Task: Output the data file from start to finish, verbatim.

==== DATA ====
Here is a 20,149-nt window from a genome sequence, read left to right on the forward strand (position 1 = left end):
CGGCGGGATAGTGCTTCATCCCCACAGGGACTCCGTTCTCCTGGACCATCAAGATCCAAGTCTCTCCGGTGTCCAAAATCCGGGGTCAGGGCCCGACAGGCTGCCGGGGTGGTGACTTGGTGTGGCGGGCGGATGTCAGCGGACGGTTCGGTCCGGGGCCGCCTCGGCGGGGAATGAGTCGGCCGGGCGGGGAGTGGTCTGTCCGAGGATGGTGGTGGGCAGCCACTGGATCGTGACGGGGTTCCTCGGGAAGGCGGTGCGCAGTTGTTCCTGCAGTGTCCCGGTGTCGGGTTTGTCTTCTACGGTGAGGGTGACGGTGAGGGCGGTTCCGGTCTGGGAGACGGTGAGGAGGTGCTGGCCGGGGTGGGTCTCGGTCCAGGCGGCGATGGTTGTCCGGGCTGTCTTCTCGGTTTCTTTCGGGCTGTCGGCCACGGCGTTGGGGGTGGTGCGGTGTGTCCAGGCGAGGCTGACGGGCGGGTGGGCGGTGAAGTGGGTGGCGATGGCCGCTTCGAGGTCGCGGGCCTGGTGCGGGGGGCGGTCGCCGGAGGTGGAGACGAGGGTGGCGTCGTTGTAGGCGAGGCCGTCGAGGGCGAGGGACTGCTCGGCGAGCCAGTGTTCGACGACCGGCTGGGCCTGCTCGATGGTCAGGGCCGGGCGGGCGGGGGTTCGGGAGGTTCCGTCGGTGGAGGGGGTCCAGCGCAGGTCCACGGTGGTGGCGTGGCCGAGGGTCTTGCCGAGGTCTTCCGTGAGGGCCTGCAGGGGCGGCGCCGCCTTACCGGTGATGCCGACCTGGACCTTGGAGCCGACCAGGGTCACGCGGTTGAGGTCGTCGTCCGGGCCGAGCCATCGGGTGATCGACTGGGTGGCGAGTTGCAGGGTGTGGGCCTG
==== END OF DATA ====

Here is a 20,149-nt window from a genome sequence, read left to right on the forward strand (position 1 = left end):
CGGCGGGATAGTGCTTCATCCCCACAGGGACTCCGTTCTCCTGGACCATCAAGATCCAAGTCTCTCCGGTGTCCAAAATCCGGGGTCAGGGCCCGACAGGCTGCCGGGGTGGTGACTTGGTGTGGCGGGCGGATGTCAGCGGACGGTTCGGTCCGGGGCCGCCTCGGCGGGGAATGAGTCGGCCGGGCGGGGAGTGGTCTGTCCGAGGATGGTGGTGGGCAGCCACTGGATCGTGACGGGGTTCCTCGGGAAGGCGGTGCGCAGTTGTTCCTGCAGTGTCCCGGTGTCGGGTTTGTCTTCTACGGTGAGGGTGACGGTGAGGGCGGTTCCGGTCTGGGAGACGGTGAGGAGGTGCTGGCCGGGGTGGGTCTCGGTCCAGGCGGCGATGGTTGTCCGGGCTGTCTTCTCGGTTTCTTTCGGGCTGTCGGCCACGGCGTTGGGGGTGGTGCGGTGTGTCCAGGCGAGGCTGACGGGCGGGTGGGCGGTGAAGTGGGTGGCGATGGCCGCTTCGAGGTCGCGGGCCTGGTGCGGGGGGCGGTCGCCGGAGGTGGAGACGAGGGTGGCGTCGTTGTAGGCGAGGCCGTCGAGGGCGAGGGACTGCTCGGCGAGCCAGTGTTCGACGACCGGCTGGGCCTGCTCGATGGTCAGGGCCGGGCGGGCGGGGGTTCGGGAGGTTCCGTCGGTGGAGGGGGTCCAGCGCAGGTCCACGGTGGTGGCGTGGCCGAGGGTCTTGCCGAGGTCTTCCGTGAGGGCCTGCAGGGGCGGCGCCGCCTTACCGGTGATGCCGACCTGGACCTTGGAGCCGACCAGGGTCACGCGGTTGAGGTCGTCGTCCGGGCCGAGCCATCGGGTGATCGACTGGGTGGCGAGTTGCAGGGTGTGGGCCTG